[ Maps of Europe ]
A very detailed map by Gerard and Leonard Valk, a father and son cartographic publishing firm from Amsterdam. This map shows an amazing amount of topographical scape from the Iberian Peninsula and the tip of Northwest Africa to the Black Sea and Holy Land in the west. Data, including islands, rivers, lakes, mountains, forests, cities, and a plethora of small villages; all are indicated quite clearly by means of the precise engraving and strong impression. While some of this information is inaccurate or imaginary, the map does provide an excellent record of what the entire Mediterranean world was thought to be like by Europeans at the beginning of the eighteenth century. With its interesting shape and original color, this map is also very attractive. $750
Georg Matthäus and Albrecht Carl Seutter. "Europa." From Atlas Minor. Augsburg: G.M. Seutter, 1744. Ca. 8 x 10" (19.5 x 25.9 cm). Engraving by T.C. Lotter. Full original color, with uncolored cartouche as issued.
One of a series of beautiful maps of all parts of the world. Georg Matthäus Seutter was one of the most important of the German cartographers, being appointed as the Geographer to the Imperial Court. His son, Albrecht Carl, joined Matthäus and eventually inherited the business. The maps from this atlas were drawn by the two Seutters and were engraved by Tobias C. Lotter, who later took over the business from Albrecht. These maps, typically of German output, are highly detailed and engraved with a bold hand. Equally strong is the original hand color in the body of the map. The cartouches were left uncolored in order to emphasize the elaborately detailed illustrations for which German maps are especially prized. These are some of the most decorative and interesting maps of the mid-eighteenth century. $425
Emanuel Bowen. "A New & Accurate Map of Europe." From John Harris' Complete Collection of Voyages and Travels. London, 1748. 14 1/2 x 18. Engraving. Small spots in lower right and left corners, not affecting image. Else, very good condition.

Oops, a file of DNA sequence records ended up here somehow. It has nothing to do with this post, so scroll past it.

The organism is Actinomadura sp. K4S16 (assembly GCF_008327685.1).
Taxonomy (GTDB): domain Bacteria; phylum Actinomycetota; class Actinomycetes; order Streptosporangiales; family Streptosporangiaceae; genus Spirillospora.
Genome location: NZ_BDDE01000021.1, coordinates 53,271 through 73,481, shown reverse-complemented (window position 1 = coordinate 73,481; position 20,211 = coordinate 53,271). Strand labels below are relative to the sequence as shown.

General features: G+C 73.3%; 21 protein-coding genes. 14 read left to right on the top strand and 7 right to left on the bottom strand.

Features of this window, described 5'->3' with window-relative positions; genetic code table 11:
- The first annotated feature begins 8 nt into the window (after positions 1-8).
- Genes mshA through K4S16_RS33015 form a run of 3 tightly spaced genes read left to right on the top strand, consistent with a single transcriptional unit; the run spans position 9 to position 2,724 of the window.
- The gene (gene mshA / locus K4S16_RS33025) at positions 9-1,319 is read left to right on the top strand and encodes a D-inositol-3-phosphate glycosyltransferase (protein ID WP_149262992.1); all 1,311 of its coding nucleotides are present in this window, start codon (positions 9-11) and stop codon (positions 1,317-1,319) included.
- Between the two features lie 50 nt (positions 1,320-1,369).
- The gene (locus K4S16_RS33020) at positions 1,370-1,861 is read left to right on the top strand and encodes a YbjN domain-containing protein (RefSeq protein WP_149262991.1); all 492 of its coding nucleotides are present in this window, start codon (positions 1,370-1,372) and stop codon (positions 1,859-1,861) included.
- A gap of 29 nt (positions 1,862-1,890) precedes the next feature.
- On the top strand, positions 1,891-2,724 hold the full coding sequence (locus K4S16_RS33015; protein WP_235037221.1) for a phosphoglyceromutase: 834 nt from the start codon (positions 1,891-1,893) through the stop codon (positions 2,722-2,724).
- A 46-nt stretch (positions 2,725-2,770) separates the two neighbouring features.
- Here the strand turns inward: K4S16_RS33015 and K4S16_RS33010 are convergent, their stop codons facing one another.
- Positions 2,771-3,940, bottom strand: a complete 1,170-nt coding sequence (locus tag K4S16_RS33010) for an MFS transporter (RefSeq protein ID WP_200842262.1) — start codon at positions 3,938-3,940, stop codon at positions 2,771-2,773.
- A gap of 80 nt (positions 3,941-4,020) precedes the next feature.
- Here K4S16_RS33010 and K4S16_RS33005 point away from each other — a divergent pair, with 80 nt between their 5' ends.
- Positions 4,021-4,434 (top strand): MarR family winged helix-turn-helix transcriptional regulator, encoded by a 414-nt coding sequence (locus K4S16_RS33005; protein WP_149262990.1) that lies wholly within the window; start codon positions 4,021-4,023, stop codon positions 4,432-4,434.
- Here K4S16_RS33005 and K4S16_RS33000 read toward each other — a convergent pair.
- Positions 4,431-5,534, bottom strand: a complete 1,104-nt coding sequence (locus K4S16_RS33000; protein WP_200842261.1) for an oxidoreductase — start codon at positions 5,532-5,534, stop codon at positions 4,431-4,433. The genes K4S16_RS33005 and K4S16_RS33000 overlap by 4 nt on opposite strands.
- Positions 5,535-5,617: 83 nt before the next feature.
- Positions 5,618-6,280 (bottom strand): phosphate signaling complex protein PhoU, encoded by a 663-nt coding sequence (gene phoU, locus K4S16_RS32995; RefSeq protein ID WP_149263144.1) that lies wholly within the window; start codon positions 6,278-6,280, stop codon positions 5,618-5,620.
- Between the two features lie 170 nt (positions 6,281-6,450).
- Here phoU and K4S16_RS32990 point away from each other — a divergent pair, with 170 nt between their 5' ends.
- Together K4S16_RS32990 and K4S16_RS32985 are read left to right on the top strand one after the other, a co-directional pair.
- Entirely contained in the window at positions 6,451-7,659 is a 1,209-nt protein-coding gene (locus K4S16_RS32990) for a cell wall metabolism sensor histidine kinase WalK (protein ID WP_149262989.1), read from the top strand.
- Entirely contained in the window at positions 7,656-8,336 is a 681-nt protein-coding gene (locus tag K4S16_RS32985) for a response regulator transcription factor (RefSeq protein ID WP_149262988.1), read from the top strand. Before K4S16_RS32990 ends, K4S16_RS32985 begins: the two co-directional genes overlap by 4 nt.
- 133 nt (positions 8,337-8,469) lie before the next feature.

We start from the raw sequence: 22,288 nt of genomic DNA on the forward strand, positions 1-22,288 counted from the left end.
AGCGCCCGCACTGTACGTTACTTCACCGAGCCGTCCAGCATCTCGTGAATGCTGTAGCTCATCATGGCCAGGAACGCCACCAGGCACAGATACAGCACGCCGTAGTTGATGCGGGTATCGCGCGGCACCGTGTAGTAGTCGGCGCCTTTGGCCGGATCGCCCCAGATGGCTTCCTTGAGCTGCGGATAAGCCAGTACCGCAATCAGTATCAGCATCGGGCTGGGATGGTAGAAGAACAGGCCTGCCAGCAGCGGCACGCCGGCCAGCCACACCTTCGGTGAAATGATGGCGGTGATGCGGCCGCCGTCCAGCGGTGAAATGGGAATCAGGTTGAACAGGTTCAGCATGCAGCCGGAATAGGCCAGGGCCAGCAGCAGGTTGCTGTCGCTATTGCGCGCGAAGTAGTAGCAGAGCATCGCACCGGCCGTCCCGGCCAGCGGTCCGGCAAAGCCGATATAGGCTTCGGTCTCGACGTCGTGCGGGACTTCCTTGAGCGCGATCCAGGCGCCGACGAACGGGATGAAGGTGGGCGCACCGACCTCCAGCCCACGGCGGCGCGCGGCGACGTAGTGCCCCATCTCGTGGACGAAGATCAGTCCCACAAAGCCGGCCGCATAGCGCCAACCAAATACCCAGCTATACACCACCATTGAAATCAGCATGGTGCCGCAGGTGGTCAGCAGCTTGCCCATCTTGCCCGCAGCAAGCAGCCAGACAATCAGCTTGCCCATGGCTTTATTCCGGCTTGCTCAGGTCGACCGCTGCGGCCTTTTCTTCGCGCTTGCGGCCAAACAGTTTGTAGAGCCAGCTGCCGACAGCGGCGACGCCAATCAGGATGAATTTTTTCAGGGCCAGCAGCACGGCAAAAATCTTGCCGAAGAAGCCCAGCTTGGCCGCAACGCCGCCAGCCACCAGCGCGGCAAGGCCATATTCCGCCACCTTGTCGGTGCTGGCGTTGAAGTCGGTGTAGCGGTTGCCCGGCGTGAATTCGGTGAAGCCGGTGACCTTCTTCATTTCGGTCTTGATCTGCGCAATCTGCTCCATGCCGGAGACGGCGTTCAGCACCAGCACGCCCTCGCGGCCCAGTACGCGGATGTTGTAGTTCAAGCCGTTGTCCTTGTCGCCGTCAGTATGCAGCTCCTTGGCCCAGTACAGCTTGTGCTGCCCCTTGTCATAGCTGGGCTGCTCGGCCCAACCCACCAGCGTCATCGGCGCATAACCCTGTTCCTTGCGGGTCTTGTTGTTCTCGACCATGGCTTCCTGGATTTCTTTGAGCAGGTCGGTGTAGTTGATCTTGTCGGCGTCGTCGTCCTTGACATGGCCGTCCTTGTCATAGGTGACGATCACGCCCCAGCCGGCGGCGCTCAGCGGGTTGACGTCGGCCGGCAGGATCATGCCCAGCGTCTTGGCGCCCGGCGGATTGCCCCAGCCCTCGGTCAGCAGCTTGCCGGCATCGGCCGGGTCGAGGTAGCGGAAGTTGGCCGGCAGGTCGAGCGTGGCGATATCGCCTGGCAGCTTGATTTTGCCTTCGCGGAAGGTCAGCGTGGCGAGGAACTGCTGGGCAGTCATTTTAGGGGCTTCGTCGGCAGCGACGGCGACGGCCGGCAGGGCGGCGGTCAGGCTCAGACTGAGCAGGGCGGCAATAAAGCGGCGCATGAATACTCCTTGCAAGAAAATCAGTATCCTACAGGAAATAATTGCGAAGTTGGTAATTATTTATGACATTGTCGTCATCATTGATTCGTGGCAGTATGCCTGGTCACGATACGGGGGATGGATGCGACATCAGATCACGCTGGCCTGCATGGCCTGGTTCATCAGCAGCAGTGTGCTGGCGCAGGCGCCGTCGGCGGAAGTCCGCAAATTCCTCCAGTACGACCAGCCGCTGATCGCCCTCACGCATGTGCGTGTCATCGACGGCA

Emanuel Bowen was a map engraver, printer and publisher in London in the mid-eighteenth century. He achieved considerable success in this field, being appointed as engraver to both Louis XV of France and George II of Britain, and later as Geographer to the latter. He produced some of the most interesting maps of his time. Despite his royal appointments and apparent success, Bowen died in poverty in 1767. Through all the vicissitudes of his life, however, Emanuel Bowen's maps continued at a very high level of quality, as exemplified by this nicely detailed map of Europe, "Drawn from the best Authorities, assisted by the most approved Modern Charts & Maps, and adjusted by Astronomical Observations." Interior detail is copious and accurate. Bowen includes charming decoration on the title cartouche, an allegorical depiction of the rivers of Europe and a small sailing ship as homage to the British tradition of trade. $275
Fielding Lucas Jr. "Europe." From A New and Elegant General Atlas Containing Maps of each of the United States. Baltimore: F. Lucas, Jr., 1816. Folio. Engravings. Full original hand color. Light manuscript and blemishes in margins. Scattered small spots. Else, fine condition.